Study examines use of irreversible electroporation procedure to treat perivascular hepatic malignant tumours

Published date : 06 July 2012
Article date : 06 July 2012

A recently published retrospective review of outcomes for patients treated with the Angiodynamics NanoKnife system has yielded promising results when used in ablation procedures to treat perivascular hepatic malignant tumours. The review, which was published online in the Journal of the American College of Surgeons (19/06/2012), examines results from 28 patients treated with the NanoKnife device between January 1 and November 2 2011, in surgical interventions targetting a total of 65 pervivascular tumours.
Patient selection for treatment with the irreversible electroporation (IRE) procedure, performed using the NanoKnife system, was considered when resection or thermal ablation was not indicated due to tumour location, and treatment outcomes were classified by local, regional, and systemic recurrence and complications. Evalutation with post-operative imaging was used to assess blood vessel condition adjacent to the treatment sites of the tumours. Of the twenty eight patients selected, twenty two (79%) were treated via an open approach and 6 (21%) were treated percutaneously. Median tumour size was 1 cm (range 0.5 to 5 cm). Twenty five tumours were <1 cm from a major hepatic vein; 16 were <1 cm from a major portal pedicle. Additionally, prior to the procedure all patients were judged to have locally advanced pain (median pain score of five on a scale of three to nine), taking a median dose of 75 mcg narcotics per day.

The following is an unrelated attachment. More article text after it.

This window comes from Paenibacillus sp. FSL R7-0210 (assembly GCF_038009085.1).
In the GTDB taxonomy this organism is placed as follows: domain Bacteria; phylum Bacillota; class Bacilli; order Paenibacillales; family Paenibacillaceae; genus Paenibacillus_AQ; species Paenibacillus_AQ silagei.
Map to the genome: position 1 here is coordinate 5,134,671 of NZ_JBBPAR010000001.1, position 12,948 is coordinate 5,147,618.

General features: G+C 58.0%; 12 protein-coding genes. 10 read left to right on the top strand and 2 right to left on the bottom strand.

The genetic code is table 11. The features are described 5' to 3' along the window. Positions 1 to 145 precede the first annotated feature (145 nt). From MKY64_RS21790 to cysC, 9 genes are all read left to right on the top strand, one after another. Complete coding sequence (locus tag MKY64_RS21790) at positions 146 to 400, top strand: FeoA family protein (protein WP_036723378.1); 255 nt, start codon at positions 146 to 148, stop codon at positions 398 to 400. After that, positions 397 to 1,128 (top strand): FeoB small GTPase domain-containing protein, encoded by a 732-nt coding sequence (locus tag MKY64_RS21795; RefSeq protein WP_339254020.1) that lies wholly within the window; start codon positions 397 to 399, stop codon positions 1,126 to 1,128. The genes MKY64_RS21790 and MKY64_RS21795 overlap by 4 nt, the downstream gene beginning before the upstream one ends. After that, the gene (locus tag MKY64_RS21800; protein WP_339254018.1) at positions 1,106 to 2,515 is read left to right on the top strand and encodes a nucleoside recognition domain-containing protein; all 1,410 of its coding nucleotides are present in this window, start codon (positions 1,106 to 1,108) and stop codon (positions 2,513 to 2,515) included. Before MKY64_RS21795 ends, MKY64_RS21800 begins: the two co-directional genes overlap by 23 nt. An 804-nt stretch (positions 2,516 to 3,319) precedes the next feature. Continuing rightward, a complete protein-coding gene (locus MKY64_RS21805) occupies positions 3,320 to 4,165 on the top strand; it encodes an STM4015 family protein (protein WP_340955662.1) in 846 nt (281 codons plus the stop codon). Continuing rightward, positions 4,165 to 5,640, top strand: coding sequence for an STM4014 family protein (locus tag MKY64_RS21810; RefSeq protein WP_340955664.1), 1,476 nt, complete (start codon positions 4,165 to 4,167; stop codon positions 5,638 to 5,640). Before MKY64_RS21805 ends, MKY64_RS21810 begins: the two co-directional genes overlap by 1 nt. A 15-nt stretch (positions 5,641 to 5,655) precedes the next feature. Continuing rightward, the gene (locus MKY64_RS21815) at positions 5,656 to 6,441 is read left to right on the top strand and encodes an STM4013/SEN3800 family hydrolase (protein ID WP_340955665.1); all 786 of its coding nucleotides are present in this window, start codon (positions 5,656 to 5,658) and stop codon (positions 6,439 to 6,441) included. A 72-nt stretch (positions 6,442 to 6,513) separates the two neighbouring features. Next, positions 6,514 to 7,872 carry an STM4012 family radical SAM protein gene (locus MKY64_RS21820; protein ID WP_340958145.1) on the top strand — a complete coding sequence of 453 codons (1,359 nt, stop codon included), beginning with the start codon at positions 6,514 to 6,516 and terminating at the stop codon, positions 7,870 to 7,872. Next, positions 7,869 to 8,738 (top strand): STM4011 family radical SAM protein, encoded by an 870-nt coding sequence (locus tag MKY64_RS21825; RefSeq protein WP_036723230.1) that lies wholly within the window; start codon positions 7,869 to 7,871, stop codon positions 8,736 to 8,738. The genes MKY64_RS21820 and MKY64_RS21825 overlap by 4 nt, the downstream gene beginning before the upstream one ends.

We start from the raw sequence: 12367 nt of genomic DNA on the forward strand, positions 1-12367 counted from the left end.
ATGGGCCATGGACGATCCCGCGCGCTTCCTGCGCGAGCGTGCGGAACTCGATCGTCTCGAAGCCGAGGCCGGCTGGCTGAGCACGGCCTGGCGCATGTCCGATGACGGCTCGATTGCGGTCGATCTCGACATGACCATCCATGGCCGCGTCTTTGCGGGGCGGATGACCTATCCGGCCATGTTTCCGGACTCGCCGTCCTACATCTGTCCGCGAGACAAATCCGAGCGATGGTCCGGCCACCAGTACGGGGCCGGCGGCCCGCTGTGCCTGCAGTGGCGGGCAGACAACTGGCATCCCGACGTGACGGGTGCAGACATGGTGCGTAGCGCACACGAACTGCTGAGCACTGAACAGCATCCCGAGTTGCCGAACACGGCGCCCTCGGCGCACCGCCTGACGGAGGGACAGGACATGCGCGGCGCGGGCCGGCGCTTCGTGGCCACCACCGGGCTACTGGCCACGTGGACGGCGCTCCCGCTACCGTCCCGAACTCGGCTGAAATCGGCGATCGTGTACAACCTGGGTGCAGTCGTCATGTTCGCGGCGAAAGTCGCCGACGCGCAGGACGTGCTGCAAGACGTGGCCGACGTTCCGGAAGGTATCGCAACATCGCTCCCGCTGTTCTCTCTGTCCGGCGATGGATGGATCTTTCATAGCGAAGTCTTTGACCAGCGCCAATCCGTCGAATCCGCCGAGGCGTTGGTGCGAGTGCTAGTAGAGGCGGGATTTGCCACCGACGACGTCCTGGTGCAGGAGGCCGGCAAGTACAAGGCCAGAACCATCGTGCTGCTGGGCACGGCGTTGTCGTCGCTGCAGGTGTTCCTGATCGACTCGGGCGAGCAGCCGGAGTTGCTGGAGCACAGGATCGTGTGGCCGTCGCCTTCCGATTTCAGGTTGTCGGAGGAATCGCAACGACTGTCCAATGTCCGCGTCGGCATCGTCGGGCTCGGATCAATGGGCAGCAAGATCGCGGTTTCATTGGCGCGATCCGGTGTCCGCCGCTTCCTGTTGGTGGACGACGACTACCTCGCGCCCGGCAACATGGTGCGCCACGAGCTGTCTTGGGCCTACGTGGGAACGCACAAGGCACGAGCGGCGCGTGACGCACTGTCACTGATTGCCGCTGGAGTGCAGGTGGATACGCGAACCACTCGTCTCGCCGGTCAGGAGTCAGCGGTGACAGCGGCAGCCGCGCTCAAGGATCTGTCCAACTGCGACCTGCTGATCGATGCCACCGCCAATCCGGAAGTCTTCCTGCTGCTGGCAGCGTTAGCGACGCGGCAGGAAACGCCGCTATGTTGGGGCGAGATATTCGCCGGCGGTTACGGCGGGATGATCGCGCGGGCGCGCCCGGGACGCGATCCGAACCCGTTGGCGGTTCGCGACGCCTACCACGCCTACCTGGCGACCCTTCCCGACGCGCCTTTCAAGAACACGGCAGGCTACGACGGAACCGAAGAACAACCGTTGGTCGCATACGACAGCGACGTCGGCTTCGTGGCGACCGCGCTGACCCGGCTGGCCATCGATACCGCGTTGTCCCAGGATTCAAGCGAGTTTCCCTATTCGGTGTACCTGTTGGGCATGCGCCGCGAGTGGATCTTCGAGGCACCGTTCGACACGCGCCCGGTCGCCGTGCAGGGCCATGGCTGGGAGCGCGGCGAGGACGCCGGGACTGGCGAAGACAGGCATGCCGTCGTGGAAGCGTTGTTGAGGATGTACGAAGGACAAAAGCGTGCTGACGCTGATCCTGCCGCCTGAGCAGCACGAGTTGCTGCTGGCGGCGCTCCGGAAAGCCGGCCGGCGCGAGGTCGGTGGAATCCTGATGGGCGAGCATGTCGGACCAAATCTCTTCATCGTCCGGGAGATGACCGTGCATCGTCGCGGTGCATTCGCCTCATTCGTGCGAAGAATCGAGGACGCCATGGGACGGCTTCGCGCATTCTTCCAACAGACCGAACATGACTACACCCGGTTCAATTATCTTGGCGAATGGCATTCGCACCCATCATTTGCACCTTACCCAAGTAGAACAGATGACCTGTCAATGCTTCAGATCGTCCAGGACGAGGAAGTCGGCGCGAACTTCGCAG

The authors of the study reported encouraging results for the NanoKnife System, and concluded that from early analysis the device demonstrates safety and positive short-term outcomes for the treatment of perivascular hepatic malignant tumours. At an average follow-up of six months, 96% of patients revealed no persistent disease, and 95% of tumours had not recurred locally. Additionally, average patient narcotic use had fallen to 25 mcg per day with median pain score recorded as three. There was no incidence of treatment-associated mortality and an overall morbidity rate of 3%. Complications included one intraoperative arrhythmia and one occurrence of postoperative portal vein thrombosis. 
Although the NanoKnife low-energy direct current (LEDC) thermal ablation system has not been cleared for the treatment or therapy of any specific disease or condition, the device has received US Food and Drug Agency (FDA) 510K approval for use in the surgical ablation of soft tissue. 
Read more in the original Journal of the American College of Surgeons article 'Ablation of Perivascular Hepatic Malignant Tumors with Irreversible Electroporation'.
Find out more about the NanoKnife device here.
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